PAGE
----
Kathanayika Molla (కథానాయిక మొల్ల) is a 1970 Indian film in Telugu directed by comedian B. Padmanabham. It is based on the life of the poet Molla, played by Vanisree. It features the songs Jagame Ramamayam and Manishini Brahmayya Mattito Chesenaya and received the Nandi Award for Best Feature Film.
- Vanisree – Molla
- Harinath – Lord Vishnu
- B. Padmanabham – Tenali Ramakrishna
- Sobhan Babu
- Gummadi Venkateswara Rao – Kesana
- Allu Ramalingaiah – Avadhani
- Jyothi Laxmi – Vidhusheemani
- Geethanjali – Ranganayaki
- Kaikala Satyanarayana – Sri Krishna Devaraya (King)
- Director: B. Padmanabham
- Producer: B. Purushottam
- Production Company: Rekha and Murali Productions
- Original Music: S. P. Kodandapani
- Playback singers: Ghantasala Venkateswara Rao, S. P. Balasubramaniam and P. Susheela
About the Movie:
Molla is the second female Telugu poet of note, after Tallapaka Timmakka, wife of Annamacharya. She translated the Sanskrit Ramayana into Telugu.
Her father Kesana was a potter of Gopavaram, a village in Badvel Mandal, fifty miles north of Kadapa in Andhra Pradesh state. He was a Saivaite and devotee of Srikantha Malleswara (an incarnation of Shiva) in Srisailam. He gave her daughter the name Molla, meaning “Jasmine”, a favourite flower of the god, and also nicknamed her Basavi in respect to Basaveswara (another incarnation of Shiva).
Molla claimed Lord Shiva as Guru, and her inspiration is claimed to have come from Potana, who wrote Bhagavata purana in Telugu. Like him, she was Saivaite, but wrote the story of Rama (an incarnation of Vishnu) and also refused to dedicate her Ramayana to any king, a general practice for poets at the time.
According to Varadarajn’s book, “Study of Vaishnava Literature”, as her popularity spread, she was invited to Sessions court and got an opportunity to recite Ramayana in front of Krishnadevaraya and his poets. She spent her old age at Srisailam in the presence of Lord Srikantha Malleswara.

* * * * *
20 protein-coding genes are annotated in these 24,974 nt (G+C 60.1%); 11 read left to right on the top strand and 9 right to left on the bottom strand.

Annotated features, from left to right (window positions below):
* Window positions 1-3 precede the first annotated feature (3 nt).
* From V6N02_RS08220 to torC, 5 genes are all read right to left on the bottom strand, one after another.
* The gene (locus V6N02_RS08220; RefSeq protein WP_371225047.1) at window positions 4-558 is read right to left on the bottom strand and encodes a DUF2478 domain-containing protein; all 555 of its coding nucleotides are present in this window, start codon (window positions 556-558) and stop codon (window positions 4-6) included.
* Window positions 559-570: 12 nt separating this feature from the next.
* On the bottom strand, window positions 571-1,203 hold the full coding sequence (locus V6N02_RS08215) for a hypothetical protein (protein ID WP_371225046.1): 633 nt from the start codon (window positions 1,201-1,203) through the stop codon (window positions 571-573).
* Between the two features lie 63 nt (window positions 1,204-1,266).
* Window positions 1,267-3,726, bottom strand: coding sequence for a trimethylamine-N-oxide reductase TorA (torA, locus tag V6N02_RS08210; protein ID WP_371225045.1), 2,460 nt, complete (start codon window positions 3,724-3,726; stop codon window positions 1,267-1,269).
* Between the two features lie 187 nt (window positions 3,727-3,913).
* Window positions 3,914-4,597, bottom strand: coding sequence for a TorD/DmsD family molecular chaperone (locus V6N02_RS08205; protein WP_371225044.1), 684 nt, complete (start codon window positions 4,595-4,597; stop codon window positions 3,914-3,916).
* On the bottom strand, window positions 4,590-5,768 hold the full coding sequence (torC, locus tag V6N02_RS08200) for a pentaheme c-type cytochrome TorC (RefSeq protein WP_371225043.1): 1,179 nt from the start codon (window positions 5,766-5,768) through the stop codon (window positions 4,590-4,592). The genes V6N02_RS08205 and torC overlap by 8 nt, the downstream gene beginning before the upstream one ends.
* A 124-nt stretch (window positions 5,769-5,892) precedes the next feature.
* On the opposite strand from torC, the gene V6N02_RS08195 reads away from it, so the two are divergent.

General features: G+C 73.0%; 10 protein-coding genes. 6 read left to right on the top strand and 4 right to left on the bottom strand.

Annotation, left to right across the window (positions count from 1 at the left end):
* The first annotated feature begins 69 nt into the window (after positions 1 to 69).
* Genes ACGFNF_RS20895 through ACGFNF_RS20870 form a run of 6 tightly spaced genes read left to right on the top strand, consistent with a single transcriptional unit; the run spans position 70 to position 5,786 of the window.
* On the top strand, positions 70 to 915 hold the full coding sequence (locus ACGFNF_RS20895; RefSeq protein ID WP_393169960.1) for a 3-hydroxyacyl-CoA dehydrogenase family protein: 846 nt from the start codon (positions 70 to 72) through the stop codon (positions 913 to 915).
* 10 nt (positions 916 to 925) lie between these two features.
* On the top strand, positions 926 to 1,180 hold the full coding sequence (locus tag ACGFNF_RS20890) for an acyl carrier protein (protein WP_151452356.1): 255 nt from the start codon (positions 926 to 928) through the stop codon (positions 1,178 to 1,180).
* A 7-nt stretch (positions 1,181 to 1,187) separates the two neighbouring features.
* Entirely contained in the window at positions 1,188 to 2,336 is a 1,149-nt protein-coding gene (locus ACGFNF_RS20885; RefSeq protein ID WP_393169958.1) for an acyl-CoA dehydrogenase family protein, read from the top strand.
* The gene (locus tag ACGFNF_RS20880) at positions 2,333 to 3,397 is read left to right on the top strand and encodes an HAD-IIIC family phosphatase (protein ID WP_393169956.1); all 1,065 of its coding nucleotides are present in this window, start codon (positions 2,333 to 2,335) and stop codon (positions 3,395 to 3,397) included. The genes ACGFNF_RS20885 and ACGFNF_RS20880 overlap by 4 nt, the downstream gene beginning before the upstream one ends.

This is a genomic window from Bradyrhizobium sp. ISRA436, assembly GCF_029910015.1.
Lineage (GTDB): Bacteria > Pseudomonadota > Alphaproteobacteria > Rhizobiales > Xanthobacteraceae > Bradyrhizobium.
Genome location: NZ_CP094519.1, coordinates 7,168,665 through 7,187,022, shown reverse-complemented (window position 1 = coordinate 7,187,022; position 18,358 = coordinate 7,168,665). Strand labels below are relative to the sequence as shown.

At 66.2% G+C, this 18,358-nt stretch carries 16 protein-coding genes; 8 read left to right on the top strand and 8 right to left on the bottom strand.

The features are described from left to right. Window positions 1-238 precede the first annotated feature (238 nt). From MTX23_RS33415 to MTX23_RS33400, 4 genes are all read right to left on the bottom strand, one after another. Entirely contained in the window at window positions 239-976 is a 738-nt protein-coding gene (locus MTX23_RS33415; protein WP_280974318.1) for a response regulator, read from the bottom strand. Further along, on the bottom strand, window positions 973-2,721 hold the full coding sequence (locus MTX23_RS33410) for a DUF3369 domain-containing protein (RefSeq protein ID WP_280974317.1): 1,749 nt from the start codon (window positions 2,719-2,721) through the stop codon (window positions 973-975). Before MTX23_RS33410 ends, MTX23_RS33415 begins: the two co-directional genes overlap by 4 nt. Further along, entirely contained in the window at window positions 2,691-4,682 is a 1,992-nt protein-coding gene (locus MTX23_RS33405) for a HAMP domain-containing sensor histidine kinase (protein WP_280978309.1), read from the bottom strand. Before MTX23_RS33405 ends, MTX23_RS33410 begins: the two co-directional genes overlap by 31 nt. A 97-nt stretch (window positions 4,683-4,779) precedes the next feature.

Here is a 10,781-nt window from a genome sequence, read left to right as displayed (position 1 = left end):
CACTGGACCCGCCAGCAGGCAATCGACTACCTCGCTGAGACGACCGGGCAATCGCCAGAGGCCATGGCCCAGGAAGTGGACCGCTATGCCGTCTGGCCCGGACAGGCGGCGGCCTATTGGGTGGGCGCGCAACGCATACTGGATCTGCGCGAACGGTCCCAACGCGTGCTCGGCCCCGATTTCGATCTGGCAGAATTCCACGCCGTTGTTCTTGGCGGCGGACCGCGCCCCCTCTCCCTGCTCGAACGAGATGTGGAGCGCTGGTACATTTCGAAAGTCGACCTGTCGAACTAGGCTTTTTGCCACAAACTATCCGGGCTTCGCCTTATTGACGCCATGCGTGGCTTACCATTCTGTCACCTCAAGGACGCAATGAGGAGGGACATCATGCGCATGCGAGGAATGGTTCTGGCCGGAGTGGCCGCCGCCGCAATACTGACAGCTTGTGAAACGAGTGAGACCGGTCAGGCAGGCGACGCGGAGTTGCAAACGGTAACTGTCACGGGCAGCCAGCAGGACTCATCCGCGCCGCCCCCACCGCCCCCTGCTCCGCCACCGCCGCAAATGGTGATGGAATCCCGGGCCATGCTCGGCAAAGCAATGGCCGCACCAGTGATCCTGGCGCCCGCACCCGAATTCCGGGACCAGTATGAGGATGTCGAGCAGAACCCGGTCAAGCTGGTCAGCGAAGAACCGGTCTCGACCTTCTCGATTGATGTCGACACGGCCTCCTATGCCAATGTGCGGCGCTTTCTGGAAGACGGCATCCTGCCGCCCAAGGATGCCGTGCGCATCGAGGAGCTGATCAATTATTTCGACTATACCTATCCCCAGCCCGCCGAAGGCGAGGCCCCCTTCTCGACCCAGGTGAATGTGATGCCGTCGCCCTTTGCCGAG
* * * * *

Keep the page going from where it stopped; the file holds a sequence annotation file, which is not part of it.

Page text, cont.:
Her work is known as Molla bhagavata and is still one of the simplest of many Ramayans written in Telugu.
She primarily used simple Telugu and only used Sanskrit words very rarely. Poets that had written earlier than her like Tikkana and Potana used Sanskrit words freely in their works.
She was humble and paid tribute to the earlier scholars who had written the Ramayana in her book. The opening poem says – “Ramayana had been written many times. Does someone stop taking food because it has been taken every day? So is the story of Rama and one can write, read and love it as many number of times as possible.”Additionally, she states that if a work is filled with words that reader cannot understand instantaneously, it would be like a dialogue between a deaf person and a dumb person. In other words, poetry should be intelligible to the reader as he reads along and without referring to dictionaries and/or consulting scholars. According to Molla, poetry should be like honey on the tongue—one should feel it as soon as the honey hits tongue.
She added fictional accounts to original stories and in some instances, removed some portions from the original story. Sanskrit-to-Telugu translation works from earlier poets like Tikkana followed the exact story sequences in the original work. She was contemporary to Srinatha and poets of the Vijayanagara Empire, who created Prabhandas which are known for adding fictions.Several critics have attested to her claim as valid. Her Ramayanam has been quoted as a work filled with native flavor, ease of diction and appealing to ordinary readers.
About the Director:
Basavaraju Venkata Padmanabha Rao (20 August 1931 – 20 February 2010), popularly known as Padmanabham, was an Indian film, character actor, comedian, director and producer known for his works predominantly in Telugu cinema.Padmanabham is regarded as one of the finest comic actors of India, noted particularly for his comic expressions, and dialogues during the golden age of Telugu cinema. Padmanabham was essentially a theatre artist, although he also found success in cinema, and has acted in over 400 feature films. He made his film debut in 1945 with Mayalokam. He co-founded a Theatre group with his friend Vallam Narasimha Rao, Rekha and Murali Arts with S. P. Kodandapani as their music director.
The veteran finds it hard to mention any particular comic role as his most memorable one, but makes a special mention of the role of a rickshaw puller that he played in Desoddhaarakudu (1975). “It had ample measure of ‘karuna rasa’ in it and I could display the other shade of my talent,” he says. The role became famous for the song ‘Aakalayyi Annamadigithe Pichchodannaru Naayaallu’. Padmanabham, who directed eightfilms in all, introduced S.P. Balasubrahmanyam to the film industry through Sri Sri Sri Maryada Ramanna. Kathanayika Molla, which he directed in 1969 fetched him the Nandi Award.